The FAA Airport Noise Program
The FAA continues to work with the aviation industry to continue to reduce aircraft noise. The number of people exposed to significant airport noise in the United States has decreased from 7 million people in 1975 to approximately 309,000 people in 2012.
The FAA actively supports a number of initiatives that have helped reduce the number of people exposed to significant aviation noise. Some of these initiatives include improving aircraft engine and airframe technology to reduce noise, fuel burn, and emissions. The FAA also works with communities to eliminate or mitigate incompatible land use near airports and provides federal funds to mitigate the adverse impacts of aircraft noise in homes and schools near airports.
Airports may collaboratively address noise near airports by using a voluntary program called Airport Noise Compatibility Planning or Part 150. The program is known as Part 150 because the Aviation Safety and Noise Abatement Act of 1979 created the program under 14 CFR Part 150. The program began in 1981. It provides a structured approach for airport operators, airlines, pilots, neighboring communities, and the FAA to work together to reduce the number of people who live in significantly noise-impacted areas. Operators of public use airports, including heliports, are eligible to participate.
Through the Part 150 process, airport operators may consider a variety of different strategies to reduce noise. Changes in operational procedures such as take-offs or landings or routing flight paths over less noise sensitive areas can lower noise levels. Airports also may choose to purchase land near airports to maintain compatible land use or provide sound insulation for homes, schools and other buildings near the airport that meet the required standards.
Currently 275 airports have entered into this voluntary program since its beginning. Of the original 275 participants, 134 have updated their plans and other airport operators are working on updates.
How It Works
A Part 150 Program has two parts. The first step is to develop noise exposure maps that identify the compatible and non-compatible land uses around the airport. The maps help communities understand the areas affected by different levels of noise in a consistent and scientific way. This enables better land-use planning and noise mitigation efforts in the second step of the Part 150 process, which leads to a Noise Compatibility Program (NCP). The NCP identifies specific measures to reduce incompatible land uses.
When the program identifies the compatible land uses such as industrial or commercial areas, large highways or water, the FAA can develop air traffic arrival or departure procedures that help reduce noise by routing flights over those less-populated, less noise-sensitive areas.
The airport operator may also provide sound insulation for homes, schools and places of worship that meet specific criteria or construct noise barriers such as concrete walls or earthen berms. In some cases where homes are severely affected by noise near the airport, the program may identify opportunities for an airport operator to purchase property to convert to more compatible land uses. It can also identify areas where the airport operator can work with local officials to ensure zoning policies are in place to ensure compatible land use near the airport.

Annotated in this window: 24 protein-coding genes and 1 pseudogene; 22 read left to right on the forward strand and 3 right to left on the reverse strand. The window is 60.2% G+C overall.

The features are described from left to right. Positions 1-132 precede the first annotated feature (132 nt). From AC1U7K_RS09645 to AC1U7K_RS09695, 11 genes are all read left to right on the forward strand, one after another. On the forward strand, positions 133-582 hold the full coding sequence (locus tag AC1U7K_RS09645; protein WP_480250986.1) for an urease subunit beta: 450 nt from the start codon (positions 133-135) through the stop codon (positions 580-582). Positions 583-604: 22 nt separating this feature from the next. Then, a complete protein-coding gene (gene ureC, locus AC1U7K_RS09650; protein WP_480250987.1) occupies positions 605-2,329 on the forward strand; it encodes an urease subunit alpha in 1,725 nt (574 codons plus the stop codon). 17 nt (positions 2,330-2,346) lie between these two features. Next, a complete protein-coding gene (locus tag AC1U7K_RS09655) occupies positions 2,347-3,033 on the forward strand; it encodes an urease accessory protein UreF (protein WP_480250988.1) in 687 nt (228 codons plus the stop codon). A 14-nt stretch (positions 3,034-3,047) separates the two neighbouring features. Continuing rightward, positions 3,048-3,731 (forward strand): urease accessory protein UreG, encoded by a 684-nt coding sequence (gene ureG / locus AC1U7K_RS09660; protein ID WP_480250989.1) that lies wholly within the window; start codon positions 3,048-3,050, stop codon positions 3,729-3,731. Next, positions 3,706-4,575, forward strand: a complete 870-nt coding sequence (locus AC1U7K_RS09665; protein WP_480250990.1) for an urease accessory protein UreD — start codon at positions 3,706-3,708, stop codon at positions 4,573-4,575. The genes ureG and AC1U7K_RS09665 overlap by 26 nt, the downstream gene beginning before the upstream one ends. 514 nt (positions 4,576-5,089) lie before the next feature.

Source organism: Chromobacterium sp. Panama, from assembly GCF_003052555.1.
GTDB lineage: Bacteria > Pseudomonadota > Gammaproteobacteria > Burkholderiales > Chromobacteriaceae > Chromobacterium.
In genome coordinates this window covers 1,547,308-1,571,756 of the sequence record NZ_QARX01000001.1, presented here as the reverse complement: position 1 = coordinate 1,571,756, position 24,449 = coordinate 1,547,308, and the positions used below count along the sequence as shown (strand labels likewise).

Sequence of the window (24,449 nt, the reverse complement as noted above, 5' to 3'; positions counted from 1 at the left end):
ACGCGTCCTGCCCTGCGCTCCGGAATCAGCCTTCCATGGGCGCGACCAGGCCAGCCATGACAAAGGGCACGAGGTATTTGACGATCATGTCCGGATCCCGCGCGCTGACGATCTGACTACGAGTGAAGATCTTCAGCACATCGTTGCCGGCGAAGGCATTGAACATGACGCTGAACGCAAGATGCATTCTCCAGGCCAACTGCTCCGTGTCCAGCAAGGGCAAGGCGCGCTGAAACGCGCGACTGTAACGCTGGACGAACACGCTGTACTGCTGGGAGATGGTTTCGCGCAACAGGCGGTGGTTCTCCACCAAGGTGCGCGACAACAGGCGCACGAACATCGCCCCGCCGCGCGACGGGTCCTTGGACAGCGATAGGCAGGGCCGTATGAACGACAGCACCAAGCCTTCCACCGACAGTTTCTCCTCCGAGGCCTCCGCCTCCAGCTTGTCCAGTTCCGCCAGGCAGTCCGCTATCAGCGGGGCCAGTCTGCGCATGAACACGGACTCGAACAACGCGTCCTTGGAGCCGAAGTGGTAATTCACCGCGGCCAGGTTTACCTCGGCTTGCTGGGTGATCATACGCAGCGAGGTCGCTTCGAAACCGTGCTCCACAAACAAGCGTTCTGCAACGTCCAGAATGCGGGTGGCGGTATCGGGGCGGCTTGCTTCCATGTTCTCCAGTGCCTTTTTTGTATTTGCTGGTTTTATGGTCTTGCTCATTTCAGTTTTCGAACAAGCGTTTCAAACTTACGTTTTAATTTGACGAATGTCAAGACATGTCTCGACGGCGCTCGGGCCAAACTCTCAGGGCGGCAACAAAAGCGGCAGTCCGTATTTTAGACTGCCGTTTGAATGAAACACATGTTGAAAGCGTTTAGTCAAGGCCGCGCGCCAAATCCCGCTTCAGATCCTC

Airports that participate in the Part 150 program are eligible to receive AIP funds to help with noise mitigation for non-compatible land uses and sound insulation.
The noise exposure maps developed in the first part of the Part 150 process help identify neighborhoods in which buildings are eligible for sound insulation because of the outside noise levels. However, a building also must have a specific interior noise level to meet the eligibility requirements for sound insulation and must be the type of construction that can successfully be sound-insulated. Not all homes or schools near an airport are eligible for sound insulation.
The FAA can provide Airport Improvement Program (AIP) grant funding for an airport operator’s Part 150 sound insulation program. The grant program requires a local match from the airport or other grant recipient, and has a number of other federal requirements. Airports also can seek FAA approval to use Passenger Facility Charge revenues for noise mitigation, including funding for the local share of AIP grants. Airports may also use airport revenue for noise mitigation in noise-impacted areas.
The Part 150 program requires that members of the public have an opportunity for active and direct participation in the process through public meetings and hearings, and to provide comments in response to required public notices including local newspapers and Federal Register notices. The Part 150 program also provides opportunities for people living in noise impacted areas to participate on technical committees and general committees.
Airport operators do not have to use the Part 150 program to reduce noise. Many airports have established highly successful noise abatement or mitigation programs outside of the Part 150 process, by working proactively with neighboring communities and user groups to address the same objectives. In some cases, airport operators simply prefer to work more directly with the various stakeholders without relying upon a federal regulatory process.
You may access both the program and regulation by going to http://www.faa.gov/airports/environmental/airport_noise/